If you believe the U.S. Environmental Protection Agency, its Design for the Environment (DfE) program is an example of a voluntary effort to protect the environment. In reality, it’s nothing less than a tool designed strong-arm industry into abandoning useful products.
The program calls on companies to eliminate certain chemicals from their products voluntarily, largely based on hazard rather than actual risk.
The crux of the problem is the focus on “hazard,” which simply represents the potential for danger given specific circumstances and/or exposures. For example, water is hazardous because excessive consumption can produce fatal “water intoxification” or hyponatraemia. But we don’t need to “voluntarily” take it off the market.
Currently, the agency is using the DfE program to strong-arm the laundry industry to stop using detergents that include a certain class of chemicals — Nonylphenol Ethoxylate (NPE) surfactants — although there has been no proper risk assessment process that would justify regulations under the Toxic Substances Control Act (TSCA). Meanwhile, the producers of these chemicals are up in arms as they see their market disappear without justification or due process.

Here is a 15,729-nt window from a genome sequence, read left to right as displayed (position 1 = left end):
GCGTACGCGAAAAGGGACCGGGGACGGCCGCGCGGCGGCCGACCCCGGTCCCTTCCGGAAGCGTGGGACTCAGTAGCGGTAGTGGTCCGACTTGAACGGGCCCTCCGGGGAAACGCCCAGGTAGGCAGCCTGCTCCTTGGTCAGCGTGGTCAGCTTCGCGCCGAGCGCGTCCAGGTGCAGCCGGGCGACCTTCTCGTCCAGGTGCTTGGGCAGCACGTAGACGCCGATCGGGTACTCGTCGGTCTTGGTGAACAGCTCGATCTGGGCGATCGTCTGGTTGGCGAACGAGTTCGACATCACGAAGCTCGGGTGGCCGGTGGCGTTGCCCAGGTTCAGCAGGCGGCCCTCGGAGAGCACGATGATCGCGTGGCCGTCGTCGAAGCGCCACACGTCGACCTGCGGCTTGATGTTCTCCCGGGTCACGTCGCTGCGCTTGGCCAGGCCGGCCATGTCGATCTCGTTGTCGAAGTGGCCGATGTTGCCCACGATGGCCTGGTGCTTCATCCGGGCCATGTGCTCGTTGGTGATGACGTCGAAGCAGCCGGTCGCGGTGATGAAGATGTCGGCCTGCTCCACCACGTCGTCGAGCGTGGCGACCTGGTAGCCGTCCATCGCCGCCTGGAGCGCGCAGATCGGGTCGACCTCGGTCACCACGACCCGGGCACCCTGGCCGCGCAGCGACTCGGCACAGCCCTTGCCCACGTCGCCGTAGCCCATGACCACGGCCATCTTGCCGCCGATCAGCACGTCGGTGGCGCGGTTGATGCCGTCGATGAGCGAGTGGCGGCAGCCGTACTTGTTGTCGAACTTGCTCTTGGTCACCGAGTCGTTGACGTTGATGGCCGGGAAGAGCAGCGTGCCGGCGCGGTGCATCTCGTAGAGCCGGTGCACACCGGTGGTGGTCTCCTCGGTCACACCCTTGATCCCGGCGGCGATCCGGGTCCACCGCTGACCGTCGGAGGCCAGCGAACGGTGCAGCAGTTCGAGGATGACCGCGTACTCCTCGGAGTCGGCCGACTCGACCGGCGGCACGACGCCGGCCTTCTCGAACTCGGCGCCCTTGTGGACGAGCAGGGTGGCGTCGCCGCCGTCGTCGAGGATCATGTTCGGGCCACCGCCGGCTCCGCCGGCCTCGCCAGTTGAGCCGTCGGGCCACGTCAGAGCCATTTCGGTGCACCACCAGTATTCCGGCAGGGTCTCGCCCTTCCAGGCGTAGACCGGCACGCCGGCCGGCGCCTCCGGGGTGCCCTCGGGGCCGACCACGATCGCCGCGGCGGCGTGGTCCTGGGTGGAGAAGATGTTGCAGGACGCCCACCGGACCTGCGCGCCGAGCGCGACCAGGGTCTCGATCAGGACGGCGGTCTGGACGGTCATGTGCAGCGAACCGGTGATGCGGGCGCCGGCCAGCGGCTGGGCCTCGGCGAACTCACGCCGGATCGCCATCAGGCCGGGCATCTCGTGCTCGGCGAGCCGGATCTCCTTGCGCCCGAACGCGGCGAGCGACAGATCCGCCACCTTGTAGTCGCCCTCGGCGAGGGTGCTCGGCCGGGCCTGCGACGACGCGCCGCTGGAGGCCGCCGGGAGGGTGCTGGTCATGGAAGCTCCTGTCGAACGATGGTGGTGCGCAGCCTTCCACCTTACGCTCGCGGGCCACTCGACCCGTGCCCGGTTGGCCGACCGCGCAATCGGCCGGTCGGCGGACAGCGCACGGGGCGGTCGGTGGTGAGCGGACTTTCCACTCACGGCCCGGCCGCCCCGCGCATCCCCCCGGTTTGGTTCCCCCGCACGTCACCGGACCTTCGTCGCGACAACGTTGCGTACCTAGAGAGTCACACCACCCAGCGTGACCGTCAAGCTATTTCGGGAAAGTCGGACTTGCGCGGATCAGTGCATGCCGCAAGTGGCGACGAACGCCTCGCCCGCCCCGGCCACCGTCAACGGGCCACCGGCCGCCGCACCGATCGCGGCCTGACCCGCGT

The trade association representing these chemical makers and some users — the Alkylphenols & Ethoxylates Research Council — complained about this effort in a May 10 press statement. It noted that EPA’s review of the issue under the DfE program “represents at best a simplistic hazard-based review that will not ensure that products formulated with the alternative surfactants will be safer or pose a lesser risk to human health or the environment.”
Yet EPA can get away without proper reviews and standards because, after all, the program is “voluntary!” Well, apparently not for everyone.